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^ Everything Zed sed ^

I dislike cutscenes for bad guys to pontificate at me, but it's fine if they come thru via phone or radio—in short, don't get in the way of my gameplay.

Another cool thing is when the baddies speak their own lingo, like say in Crysis at the hardest level, the NKA speak in Korean—nice touch.

Similar in Far Cry Primal, where Ubisoft went the extra mile in constructing 3 prehistoric languages for the 3 tribes—I enjoyed figuring out a few phrases while stalking the opposition.

C&C Generals ZH had some fun taunting from opposing generals.

In general, as long as it's not a small collection of bland 'noises' repeated ad nauseum, I'm fine with chatter.
 

McStabStab

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Jan 13, 2020
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In the Witcher 3, Eredin said 12 voice lines in my whole 100+ hour experience, and I honestly felt unfulfilled with our rivalry. His actions spoke for him, but I like someone nagging and taunting you, building to that moment of satisfaction where you get to shut them up for good.

As mentioned above, SHODAN and GLaDOS were great examples, but some others that spring to mind are Higgs from Death Stranding, Andrew Ryan and Frank Fontaine from Bioshock, and Deathshead and Frau Engel from Wolfenstein.

As for standard "grunt" foes, I don't mind them being talkative, but if the voice lines get repetitive I can take it or leave it. Like Skyrim attackers saying "this is the part where you fall down and bleed to death!" is alright the first ten times you hear it, but after that it's a bit much.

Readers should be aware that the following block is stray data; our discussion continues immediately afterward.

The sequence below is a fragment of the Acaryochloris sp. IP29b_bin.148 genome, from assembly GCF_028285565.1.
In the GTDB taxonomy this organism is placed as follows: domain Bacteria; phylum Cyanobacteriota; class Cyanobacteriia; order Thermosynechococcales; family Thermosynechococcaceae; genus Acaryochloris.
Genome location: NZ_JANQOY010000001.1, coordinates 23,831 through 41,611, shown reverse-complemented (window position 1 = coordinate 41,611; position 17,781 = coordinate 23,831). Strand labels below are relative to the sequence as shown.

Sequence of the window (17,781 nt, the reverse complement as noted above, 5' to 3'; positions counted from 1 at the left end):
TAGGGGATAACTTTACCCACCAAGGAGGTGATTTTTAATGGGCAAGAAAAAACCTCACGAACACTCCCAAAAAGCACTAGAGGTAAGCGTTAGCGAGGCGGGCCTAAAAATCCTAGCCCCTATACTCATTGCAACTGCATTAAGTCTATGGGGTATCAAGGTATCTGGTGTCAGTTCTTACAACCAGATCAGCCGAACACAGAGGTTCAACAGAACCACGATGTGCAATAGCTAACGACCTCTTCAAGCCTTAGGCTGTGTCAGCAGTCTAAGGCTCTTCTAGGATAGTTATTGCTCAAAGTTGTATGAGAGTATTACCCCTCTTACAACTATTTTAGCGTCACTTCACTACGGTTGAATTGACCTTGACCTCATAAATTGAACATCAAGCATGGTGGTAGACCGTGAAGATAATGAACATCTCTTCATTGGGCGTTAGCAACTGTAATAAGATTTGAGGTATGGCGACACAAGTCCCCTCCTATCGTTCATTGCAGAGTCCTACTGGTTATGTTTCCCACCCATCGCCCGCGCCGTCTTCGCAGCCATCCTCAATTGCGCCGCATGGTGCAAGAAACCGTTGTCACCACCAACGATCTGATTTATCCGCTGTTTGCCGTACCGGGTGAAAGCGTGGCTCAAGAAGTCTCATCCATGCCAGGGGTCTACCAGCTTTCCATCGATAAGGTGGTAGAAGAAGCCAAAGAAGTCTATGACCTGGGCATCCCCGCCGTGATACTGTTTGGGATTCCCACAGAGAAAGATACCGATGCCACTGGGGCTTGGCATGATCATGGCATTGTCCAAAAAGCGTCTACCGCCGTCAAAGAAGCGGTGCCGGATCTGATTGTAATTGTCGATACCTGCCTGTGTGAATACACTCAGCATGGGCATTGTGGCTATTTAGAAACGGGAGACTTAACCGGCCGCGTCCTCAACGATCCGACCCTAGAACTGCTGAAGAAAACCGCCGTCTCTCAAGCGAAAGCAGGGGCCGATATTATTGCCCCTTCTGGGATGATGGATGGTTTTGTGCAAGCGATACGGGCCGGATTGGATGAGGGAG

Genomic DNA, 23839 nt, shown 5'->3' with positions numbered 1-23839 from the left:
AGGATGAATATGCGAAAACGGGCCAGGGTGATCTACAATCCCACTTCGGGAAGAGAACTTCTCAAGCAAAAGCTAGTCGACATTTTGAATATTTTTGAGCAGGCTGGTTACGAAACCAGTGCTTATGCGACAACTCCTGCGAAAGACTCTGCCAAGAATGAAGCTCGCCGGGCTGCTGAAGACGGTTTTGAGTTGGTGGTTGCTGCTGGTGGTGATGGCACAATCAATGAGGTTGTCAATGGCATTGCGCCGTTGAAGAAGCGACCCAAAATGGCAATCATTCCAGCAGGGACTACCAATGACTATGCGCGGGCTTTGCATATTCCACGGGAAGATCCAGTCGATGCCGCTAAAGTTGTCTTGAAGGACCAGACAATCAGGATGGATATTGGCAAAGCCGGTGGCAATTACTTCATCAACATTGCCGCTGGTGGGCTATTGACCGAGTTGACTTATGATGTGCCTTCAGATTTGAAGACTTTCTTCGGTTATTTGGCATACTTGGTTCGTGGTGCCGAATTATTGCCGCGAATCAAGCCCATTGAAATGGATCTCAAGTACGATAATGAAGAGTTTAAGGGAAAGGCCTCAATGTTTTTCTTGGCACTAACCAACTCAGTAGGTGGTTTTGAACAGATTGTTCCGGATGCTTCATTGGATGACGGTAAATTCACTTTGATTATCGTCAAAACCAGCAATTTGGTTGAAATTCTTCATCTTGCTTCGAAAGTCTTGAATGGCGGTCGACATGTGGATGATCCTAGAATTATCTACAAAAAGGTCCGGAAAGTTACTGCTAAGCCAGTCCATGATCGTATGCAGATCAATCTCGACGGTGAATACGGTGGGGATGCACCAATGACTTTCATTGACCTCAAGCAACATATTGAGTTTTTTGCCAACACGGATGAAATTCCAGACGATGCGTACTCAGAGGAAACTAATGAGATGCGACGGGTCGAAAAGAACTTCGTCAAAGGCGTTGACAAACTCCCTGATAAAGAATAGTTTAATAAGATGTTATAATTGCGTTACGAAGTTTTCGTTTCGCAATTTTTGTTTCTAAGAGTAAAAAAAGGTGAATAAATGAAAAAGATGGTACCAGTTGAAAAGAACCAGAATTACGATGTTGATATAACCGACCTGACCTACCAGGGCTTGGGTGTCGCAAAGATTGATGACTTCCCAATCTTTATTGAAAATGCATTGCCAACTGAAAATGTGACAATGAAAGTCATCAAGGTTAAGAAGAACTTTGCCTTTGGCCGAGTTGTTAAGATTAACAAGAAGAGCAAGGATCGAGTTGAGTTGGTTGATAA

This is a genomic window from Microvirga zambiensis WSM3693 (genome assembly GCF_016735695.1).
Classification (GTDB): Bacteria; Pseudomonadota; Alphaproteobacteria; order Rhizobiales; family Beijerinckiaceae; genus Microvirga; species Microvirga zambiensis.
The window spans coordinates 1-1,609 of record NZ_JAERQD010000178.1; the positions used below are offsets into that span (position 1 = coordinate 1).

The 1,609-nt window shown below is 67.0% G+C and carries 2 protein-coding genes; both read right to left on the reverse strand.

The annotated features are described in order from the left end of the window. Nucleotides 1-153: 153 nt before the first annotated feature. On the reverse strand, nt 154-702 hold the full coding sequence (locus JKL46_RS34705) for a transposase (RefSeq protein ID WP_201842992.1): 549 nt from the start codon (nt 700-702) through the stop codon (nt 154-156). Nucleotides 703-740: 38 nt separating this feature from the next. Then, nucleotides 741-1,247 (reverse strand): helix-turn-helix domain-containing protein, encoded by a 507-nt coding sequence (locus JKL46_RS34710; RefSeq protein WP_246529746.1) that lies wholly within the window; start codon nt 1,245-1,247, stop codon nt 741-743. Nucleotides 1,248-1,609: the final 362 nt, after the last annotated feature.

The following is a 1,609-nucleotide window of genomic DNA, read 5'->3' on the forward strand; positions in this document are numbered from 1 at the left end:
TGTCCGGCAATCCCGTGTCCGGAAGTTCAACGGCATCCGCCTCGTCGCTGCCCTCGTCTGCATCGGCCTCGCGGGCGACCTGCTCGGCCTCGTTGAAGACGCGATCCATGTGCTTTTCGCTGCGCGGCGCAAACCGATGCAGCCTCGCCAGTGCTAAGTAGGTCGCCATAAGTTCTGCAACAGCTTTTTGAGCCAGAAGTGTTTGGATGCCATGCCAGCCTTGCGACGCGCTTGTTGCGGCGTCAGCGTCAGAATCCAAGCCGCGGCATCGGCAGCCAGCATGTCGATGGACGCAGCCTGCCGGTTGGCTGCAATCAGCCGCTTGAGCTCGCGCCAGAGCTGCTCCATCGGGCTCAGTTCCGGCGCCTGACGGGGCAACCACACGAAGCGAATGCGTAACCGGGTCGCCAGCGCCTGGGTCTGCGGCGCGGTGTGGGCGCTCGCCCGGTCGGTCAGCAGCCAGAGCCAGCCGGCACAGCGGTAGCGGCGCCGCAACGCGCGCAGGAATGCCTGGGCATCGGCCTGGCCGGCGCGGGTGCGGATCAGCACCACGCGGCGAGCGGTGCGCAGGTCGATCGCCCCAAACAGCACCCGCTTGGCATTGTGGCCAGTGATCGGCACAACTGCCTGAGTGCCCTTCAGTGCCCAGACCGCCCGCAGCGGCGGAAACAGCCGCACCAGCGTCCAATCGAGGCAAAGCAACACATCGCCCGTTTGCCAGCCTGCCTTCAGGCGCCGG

I like scripted and/or one-shot dialogues from enemies, moreso if they're important. It's not always clear by their actions that they deserve to die (oh, no, they're killing things? I've never done THAT before), so sometimes what they have to say gives you sufficient motivation/justification to get rid of them.

That being said, I don't like dialogue that ruins the verisimillitude, like the infamous bandit with an arrow in his chest saying "Guess it was my imagination." I also don't like it when I'm 99.9% certain someone hasn't detected me but are still like "That's close enough" or "What are you doing there." (Unless there is a valid story/environmental reason as to why they can detect me despite all other indications.) I also prefer that games know when I've "overheard" something and then choose not to repeat it later, because it's just weird to hear two guards have the EXACT same conversation they'd had with each other not five minutes earlier. Don't loop it. If it's important, add it to my quest log or something as having overheard it.
 
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I'm reminded of the Penny Arcade strip of Splinter Cell: Conviction, parodying the long-winded, unthreatening and excessive banter enemies would call out frequently. I don't mind villains having explanations for their actions, that's my favourite thing about Fallout, but cannon fodder having more voice lines than threat, life or rounds expended is annoying at times.